Baystate Recovery Center Blog

What Is The First Line Of Treatment For Alcoholism

What Is The First Line Of Treatment For Alcoholism

Alcohol addiction afflicts millions of Americans, and in fact, it’s the most commonly used drug in the country. Many people may drink to escape a painful situation, to cope or numb grief and loss, or self-medicating an undiagnosed mental illness or underlying trauma. Whatever the reason for alcohol abuse, the treatment methods are the same. Get the addict clean and sober and provide them with the treatment and support they need to maintain their sobriety.

However, the first step can be difficult. Treating alcoholism may need a multi-prong approach, including medication, individual therapy, and group counseling. Baystate Recovery Center offers several levels of therapy for alcoholism.

Understanding Treatment Options For Alcohol Use Disorder

Your treatment can vary depending on your needs; therefore, your first line of treatment may be different than someone else’s. First-line treatmetns are defined as the initial approach and can either be medication-based or therapy-based. Stopping alcohol use to improve the addict’s quality of life and health is the main goal of alcoholism treatment.

Detox and Withdrawal

Because alcohol can be deadly to withdraw from, many people benefit from medically-supervised detoxification. The treatment is inpatient and can last about 3-6 days, depending on the seriousness of the addiction. Detoxification from alcohol can cause seizures, or delirium tremens, shaking hands, and even a stroke. It’s important to have medical supervision for alcohol withdrawals.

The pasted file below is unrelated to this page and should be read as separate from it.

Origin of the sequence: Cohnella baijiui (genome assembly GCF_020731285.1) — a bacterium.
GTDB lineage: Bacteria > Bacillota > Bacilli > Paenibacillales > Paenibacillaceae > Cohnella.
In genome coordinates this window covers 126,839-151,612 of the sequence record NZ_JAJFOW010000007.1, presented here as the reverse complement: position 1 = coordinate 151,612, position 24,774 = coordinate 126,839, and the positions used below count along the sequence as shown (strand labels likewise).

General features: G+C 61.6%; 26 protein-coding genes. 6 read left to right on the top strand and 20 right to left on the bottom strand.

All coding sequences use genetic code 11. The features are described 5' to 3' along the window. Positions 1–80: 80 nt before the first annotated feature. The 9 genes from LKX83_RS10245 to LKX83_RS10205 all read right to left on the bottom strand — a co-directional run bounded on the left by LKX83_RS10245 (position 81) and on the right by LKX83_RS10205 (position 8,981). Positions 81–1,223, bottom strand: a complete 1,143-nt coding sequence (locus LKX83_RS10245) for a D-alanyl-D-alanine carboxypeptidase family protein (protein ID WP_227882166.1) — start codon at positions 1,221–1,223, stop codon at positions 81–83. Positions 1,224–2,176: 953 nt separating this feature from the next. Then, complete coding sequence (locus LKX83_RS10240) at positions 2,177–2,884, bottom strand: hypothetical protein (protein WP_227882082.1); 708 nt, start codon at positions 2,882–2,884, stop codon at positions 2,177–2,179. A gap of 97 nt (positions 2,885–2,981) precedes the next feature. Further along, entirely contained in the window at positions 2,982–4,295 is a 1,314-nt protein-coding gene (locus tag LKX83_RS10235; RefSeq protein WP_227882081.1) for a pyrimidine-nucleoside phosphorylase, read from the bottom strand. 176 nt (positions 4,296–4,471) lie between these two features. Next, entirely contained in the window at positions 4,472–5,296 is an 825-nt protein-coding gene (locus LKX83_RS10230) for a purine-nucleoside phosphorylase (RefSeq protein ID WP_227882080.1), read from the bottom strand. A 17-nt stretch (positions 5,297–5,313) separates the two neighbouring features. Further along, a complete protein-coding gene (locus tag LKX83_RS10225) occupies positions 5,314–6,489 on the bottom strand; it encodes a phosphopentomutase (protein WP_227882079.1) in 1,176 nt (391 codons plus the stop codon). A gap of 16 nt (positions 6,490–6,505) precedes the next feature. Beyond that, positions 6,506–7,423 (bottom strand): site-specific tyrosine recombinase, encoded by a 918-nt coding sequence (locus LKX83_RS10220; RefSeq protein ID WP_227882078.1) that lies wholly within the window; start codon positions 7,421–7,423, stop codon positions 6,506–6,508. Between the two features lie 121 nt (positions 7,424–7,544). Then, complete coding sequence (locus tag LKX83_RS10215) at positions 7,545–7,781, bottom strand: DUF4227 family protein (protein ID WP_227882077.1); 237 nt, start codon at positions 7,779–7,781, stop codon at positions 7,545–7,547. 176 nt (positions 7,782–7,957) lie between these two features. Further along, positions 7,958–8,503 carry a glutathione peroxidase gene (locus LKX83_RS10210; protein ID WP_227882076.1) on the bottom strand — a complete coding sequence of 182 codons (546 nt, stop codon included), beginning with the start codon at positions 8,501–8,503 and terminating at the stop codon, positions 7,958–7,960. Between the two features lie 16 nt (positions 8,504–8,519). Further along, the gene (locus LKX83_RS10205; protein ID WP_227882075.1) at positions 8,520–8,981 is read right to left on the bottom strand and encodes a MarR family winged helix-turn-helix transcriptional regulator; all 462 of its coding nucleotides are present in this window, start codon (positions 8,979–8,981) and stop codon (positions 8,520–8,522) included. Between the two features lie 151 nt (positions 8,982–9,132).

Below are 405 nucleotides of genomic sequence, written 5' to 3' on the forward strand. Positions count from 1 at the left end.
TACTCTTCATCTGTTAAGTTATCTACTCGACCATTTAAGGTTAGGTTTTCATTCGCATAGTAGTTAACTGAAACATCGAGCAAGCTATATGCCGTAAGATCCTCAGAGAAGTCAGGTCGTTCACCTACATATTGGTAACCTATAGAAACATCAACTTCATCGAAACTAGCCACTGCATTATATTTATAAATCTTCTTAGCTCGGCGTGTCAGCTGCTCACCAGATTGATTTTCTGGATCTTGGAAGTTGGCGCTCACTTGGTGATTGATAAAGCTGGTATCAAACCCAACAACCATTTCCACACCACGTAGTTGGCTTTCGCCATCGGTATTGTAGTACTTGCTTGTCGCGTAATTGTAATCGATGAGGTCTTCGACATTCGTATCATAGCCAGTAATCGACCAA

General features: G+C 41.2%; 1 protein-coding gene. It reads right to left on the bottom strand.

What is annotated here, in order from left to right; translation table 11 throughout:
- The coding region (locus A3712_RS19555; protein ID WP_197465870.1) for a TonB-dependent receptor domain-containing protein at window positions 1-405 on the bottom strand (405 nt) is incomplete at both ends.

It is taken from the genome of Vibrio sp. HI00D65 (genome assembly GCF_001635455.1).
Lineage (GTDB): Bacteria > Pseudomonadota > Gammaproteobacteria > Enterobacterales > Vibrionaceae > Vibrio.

Medication For Alcohol Addiction

Some people may benefit from medication that can help blunt cravings for alcohol, like Naltrexone, or medication that negates the effects of alcohol if you drink, such as Antabuse. These may be prescribed as part of your detox or as part of your therapy. Or, you may be prescribed disulfiram, which can help prevent you from drinking by causing nasty physical side effects, including nausea, vomiting, and a headache. It doesn’t remove the urge to drink nor reduce cravings, though.

Addiction Therapy and Counseling

Learning better coping skills and creating a relapse prevention plan are part of alcohol addiction treatment. Support from one-on-one intensive therapy can help you understand the underlying reasons you drink, and group counseling helps you form sober connections and benefit from the experiences of others.

Some people may benefit from specialized therapy such as Cognitive Behavioral Thearpy (CBT), which helps patients change the thought patterns that lead to the compulsive behavior of addiction. For example, if you are triggered to drink when you’re stressed out, CBT can help you identify the thoughts and emotions stemming from a trigger, stop the “addictive thinking,” and employ new coping mechanisms instead of drinking.

Psychological Treatment

Many alcoholics may use alcohol to self-medicate symptoms of certain mental illnesses, like anxiety disorder or depression. In fact, some people may not even realize that they have a co-morbid disorder. Once the alcohol is removed, treatment for depression or anxiety can be much more effective. Other people with an alcohol addiction may drink to numb feelings of grief, loss, or trauma in the past. Psychological treatment can help them work through trauma in a healthy manner.

Are You Seeking First Line Alcohol Addiction Help?

We can help. Baystate Recovery Center offers several kinds of addiction therapy, including medical detox, group counseling, and intensive outpatient therapy. We also have family counseling to help you build better relationships and support systems. Contact us today for help.

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